Fill out ballot correctly, or your absentee vote may not count

Posted at 7:39 PM, Oct 26, 2016
and last updated 2016-10-26 19:39:24-04

Long lines continued on the third day of early voting at Palm Beach county polling places. More than 70,000 absentee ballots have also been sent in countywide.

County commissioner Steven Abrams says some absentee voters are making mistakes that could discount their votes.

"What we found yesterday in our first day of canvassing is that there are a couple of errors that some people make, very understandable but also very avoidable," Abrams said.

He's part of the three member canvassing board that has to review every ballot with errors. The goal is to save ever vote possible.

"We will count the ballots where we can discern what the voters intent is and a lot of times it's easy to do," Abrams said. "They'll put an 'x' through their mistake, or instead of connecting the arrows, they're going to circle 'yes' or 'no' or circle a candidate."

Abrams says that process is time consuming, however. He says he spent eight hours reviewing hundreds of disputable ballots on Tuesday. He adds that he expects the same every day through the end of the election.
"It slows up the process," Abrams said. "If you fill out the ballot correctly the first time, it goes right through the machine, gets counted right away and we can, on the canvassing board, get those results more quickly on election night to our public."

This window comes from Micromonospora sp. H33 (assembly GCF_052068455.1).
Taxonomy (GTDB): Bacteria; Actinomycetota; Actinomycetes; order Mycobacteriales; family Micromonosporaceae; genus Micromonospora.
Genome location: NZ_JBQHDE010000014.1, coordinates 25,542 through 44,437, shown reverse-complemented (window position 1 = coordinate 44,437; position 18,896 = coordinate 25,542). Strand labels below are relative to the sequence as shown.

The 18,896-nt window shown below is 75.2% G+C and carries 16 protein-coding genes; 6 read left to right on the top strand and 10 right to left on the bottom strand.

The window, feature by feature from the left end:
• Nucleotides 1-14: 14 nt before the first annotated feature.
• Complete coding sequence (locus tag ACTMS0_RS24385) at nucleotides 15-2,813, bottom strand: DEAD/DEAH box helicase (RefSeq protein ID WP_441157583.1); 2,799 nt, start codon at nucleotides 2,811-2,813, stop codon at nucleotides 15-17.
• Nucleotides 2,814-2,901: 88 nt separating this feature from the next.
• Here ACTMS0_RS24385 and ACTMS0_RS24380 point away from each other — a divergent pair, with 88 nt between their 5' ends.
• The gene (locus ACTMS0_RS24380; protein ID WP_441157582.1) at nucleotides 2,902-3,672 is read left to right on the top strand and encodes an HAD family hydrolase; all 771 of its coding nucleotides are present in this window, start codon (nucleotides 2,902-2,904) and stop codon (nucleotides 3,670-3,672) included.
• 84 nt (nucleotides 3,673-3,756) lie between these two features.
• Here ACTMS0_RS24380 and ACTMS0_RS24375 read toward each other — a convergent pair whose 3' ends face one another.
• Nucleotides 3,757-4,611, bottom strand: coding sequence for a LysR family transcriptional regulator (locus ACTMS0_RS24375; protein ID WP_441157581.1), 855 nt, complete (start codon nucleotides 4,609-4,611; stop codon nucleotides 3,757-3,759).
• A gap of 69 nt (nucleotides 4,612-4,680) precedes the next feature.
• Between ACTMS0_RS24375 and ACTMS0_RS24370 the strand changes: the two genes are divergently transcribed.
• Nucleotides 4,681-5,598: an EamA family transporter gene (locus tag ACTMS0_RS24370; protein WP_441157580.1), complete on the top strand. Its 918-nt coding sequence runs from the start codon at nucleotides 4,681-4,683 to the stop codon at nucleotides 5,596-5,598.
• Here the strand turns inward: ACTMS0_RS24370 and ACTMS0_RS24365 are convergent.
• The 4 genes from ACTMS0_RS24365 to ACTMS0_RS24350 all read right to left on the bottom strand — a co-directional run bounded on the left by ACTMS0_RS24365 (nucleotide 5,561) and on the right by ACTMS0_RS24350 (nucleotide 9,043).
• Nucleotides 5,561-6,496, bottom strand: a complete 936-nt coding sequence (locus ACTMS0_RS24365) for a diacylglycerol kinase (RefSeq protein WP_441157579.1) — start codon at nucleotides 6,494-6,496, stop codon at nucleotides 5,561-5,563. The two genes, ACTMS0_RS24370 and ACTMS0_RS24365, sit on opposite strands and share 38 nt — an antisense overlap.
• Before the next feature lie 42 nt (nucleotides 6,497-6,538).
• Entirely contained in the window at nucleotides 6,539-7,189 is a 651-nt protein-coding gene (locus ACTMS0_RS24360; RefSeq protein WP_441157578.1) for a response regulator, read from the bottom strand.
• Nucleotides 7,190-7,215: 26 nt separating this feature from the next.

Abrams says one of the most common mistakes is over-voting. Some voters circle two options for the presidential race, instead of one. According to Abrams, some voters try to pair a presidential candidate and an additional candidate who isn't their running mate.

"Maybe a Trump and a Johnson or a Clinton and a Stein," he explained. "In other words, people thinking they can vote for a President and another person on the list as a Vice President."

In those cases, the vote for President is thrown out.

Abrams says voters also tend to get confused in the section that asks about retaining Supreme Court Justices and judges in the District Court of Appeals, some circling yes and no, rather than one or the other.

Abrams also reminds voters that it's okay to leave any section blank.

"If you want to skip a race, you don't know the people, that's fine to skip the race, move on," he said. "The rest of your votes will count."